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Their policies say they can't speak

October 6, 2006 12:00 AM

When the shoe's on the other foot, the managers and employees of many of the region's media outlets are reluctant to speak about internal operations.

Perhaps that's understandable in light of restrictions on what companies can say about certain personnel matters. Also, it's standard for employee handbooks to put limits on speaking publicly.

Yet when reporting on our transitional period at the News-Press, the newspaper's competitors acted as if the News-Press was unique in this regard. Their readers, viewers and listeners deserve better than some of the slanted coverage seen this past summer -- coverage that in some cases appeared engineered to help these media competitors in the marketplace.

So this morning, I thought I'd review some of the ways these media outlets have responded when their own entities have made the news over the last several months.

At the risk of offending the editorial brain trust at the Ventura County Star, is it a stretch to suggest that the Ohio-owned newspaper tried to exploit the recent resignations of News-Press editors and reporters? One Montecito resident told me that, for a while, free copies of the Star began showing up on her lawn.

I told you two weeks ago about an apparent ethical conflict at the Star. Its top newsroom editor, Joe Howry, has the ultimate final say in the newspaper's opinion editorials.

How did the Star initially handle another ethics controversy that journalists across the country were talking about?

Here's a posting from one journalism institute's Web site from May 3 titled "Ventura County Star finally covers its ME's ethical lapse": " 'Our readers and our staff need to know there is no tolerance for unethical behavior,' says editor Joe Howry. However, he apparently doesn't believe they need to know what kind of punishment was handed out to managing editor Richard Luna (for telling mid-level editors to pressure a sports reporter into seeking media credentials for him to sporting events. It's a personnel matter, he says."

So much for the Star, early on, being upfront.

Then there's KEYT and its gag order on personnel actions. As reported in June about the apparent firing of Paul Vercammen, who was KEYT's news director and 5 p.m. anchor for three years: "Phone messages requesting comment from station management were not returned. One of Mr. Vercammen's former colleagues, who requested anonymity for fear of reprisal from management, said KEYT is heading in a 'new direction.' ''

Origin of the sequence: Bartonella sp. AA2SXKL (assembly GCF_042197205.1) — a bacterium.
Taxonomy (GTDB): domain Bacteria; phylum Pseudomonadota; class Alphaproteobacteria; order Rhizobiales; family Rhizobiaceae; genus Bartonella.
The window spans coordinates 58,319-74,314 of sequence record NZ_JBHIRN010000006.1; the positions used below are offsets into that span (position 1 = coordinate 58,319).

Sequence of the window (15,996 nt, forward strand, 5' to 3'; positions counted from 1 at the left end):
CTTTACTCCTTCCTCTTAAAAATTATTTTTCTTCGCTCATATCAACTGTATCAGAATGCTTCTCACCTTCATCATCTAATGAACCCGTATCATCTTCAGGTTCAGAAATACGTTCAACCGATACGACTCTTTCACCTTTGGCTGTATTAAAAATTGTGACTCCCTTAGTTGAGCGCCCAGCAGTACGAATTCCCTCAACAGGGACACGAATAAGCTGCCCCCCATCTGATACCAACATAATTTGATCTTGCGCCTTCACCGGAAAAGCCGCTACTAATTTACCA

The journalists at Channel 3, from John Palminteri to Michelle Cole, wouldn't answer my questions about the sudden and unexplained departure in August of chief meteorologist Kate Wentzel. Mr. Palminteri seems afraid to return my calls regarding these matters.

Over at KTYD FM, DJ Matt McAllister wasn't behind the mic one morning in September, apparently because of a snit over Clear Channel's policy on the amount of music the corporate giant tells him to play. Program Director Keith Royer said at the time: "We're not talking about personnel issues. This whole thing is a personnel issue." I'm told this station -- I've never heard it -- as part of the typical morning DJ shtick revels in personnel issues of others.

At the Los Angeles Times, reporter James Rainey has taken a break from his coverage of the News-Press to write about the unrest at the Times and its parent company, Tribune. One story in September quoted an anonymous Tribune executive "who asked not to be named because he had not been given permission to speak about the dispute."

From the beginning, why wasn't Mr. Rainey as aggressive covering his own paper's operations as those of the News-Press, such as seeking newsroom colleagues to have stories with more comments from rank-and-file editors and reporters? This might change now that Tribune fired the Times publisher and the Times newsroom appears in turmoil and possible outright revolt. The Times now is on its fifth publisher in seven years.

Perhaps Mr. Rainey could try to entice the paper's journalists as he tried to get me to talk more with him. Mr. Rainey wrote in an e-mail to me in July: "Maybe you could even accept dinner and a beer on the Tribune Company."

And then there's "The Santa Barbara Channels," the entity that runs Channel 17 on cable. I have a stack of documents, delivered by a reader, that alleges a history of management problems and internal strife at the public access station. (More details later on.) A day after my inquiry, Hap Freund, its executive director, has responded that he'll respond later.

There must have been a run at the Home Improvement Center on duct tape to cover the mouths of all these media professionals.

Travis Armstrong is the editorial page editor of the News-Press and host of a Wednesday morning talk show on AM 1290.